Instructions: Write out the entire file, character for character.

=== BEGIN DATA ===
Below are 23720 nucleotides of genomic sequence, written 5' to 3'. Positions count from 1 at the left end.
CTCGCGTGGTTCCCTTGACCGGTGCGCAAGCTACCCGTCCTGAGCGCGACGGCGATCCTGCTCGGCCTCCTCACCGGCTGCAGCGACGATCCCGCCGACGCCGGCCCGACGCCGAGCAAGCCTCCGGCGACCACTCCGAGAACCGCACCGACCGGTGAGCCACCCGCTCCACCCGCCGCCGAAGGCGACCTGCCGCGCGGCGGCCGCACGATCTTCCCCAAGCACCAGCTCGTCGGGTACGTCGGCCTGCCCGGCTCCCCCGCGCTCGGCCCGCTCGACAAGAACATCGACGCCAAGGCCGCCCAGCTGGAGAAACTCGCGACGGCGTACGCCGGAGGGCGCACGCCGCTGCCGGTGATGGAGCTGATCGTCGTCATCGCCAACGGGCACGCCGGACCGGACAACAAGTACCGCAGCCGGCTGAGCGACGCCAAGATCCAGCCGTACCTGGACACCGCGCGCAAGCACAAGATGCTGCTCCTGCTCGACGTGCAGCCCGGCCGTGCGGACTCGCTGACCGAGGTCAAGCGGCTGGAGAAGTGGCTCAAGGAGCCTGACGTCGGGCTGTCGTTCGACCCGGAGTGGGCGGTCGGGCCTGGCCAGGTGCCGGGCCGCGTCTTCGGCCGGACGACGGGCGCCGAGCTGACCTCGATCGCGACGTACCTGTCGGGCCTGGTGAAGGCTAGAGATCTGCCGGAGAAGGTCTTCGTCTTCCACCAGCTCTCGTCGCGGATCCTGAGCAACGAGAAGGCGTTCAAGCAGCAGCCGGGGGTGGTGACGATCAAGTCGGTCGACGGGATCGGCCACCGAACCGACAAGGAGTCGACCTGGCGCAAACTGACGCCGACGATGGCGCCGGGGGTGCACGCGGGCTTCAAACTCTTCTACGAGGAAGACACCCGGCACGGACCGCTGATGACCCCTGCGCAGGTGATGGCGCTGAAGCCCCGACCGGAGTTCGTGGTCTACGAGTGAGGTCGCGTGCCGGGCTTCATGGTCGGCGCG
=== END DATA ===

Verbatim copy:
Below are 23720 nucleotides of genomic sequence, written 5' to 3'. Positions count from 1 at the left end.
CTCGCGTGGTTCCCTTGACCGGTGCGCAAGCTACCCGTCCTGAGCGCGACGGCGATCCTGCTCGGCCTCCTCACCGGCTGCAGCGACGATCCCGCCGACGCCGGCCCGACGCCGAGCAAGCCTCCGGCGACCACTCCGAGAACCGCACCGACCGGTGAGCCACCCGCTCCACCCGCCGCCGAAGGCGACCTGCCGCGCGGCGGCCGCACGATCTTCCCCAAGCACCAGCTCGTCGGGTACGTCGGCCTGCCCGGCTCCCCCGCGCTCGGCCCGCTCGACAAGAACATCGACGCCAAGGCCGCCCAGCTGGAGAAACTCGCGACGGCGTACGCCGGAGGGCGCACGCCGCTGCCGGTGATGGAGCTGATCGTCGTCATCGCCAACGGGCACGCCGGACCGGACAACAAGTACCGCAGCCGGCTGAGCGACGCCAAGATCCAGCCGTACCTGGACACCGCGCGCAAGCACAAGATGCTGCTCCTGCTCGACGTGCAGCCCGGCCGTGCGGACTCGCTGACCGAGGTCAAGCGGCTGGAGAAGTGGCTCAAGGAGCCTGACGTCGGGCTGTCGTTCGACCCGGAGTGGGCGGTCGGGCCTGGCCAGGTGCCGGGCCGCGTCTTCGGCCGGACGACGGGCGCCGAGCTGACCTCGATCGCGACGTACCTGTCGGGCCTGGTGAAGGCTAGAGATCTGCCGGAGAAGGTCTTCGTCTTCCACCAGCTCTCGTCGCGGATCCTGAGCAACGAGAAGGCGTTCAAGCAGCAGCCGGGGGTGGTGACGATCAAGTCGGTCGACGGGATCGGCCACCGAACCGACAAGGAGTCGACCTGGCGCAAACTGACGCCGACGATGGCGCCGGGGGTGCACGCGGGCTTCAAACTCTTCTACGAGGAAGACACCCGGCACGGACCGCTGATGACCCCTGCGCAGGTGATGGCGCTGAAGCCCCGACCGGAGTTCGTGGTCTACGAGTGAGGTCGCGTGCCGGGCTTCATGGTCGGCGCG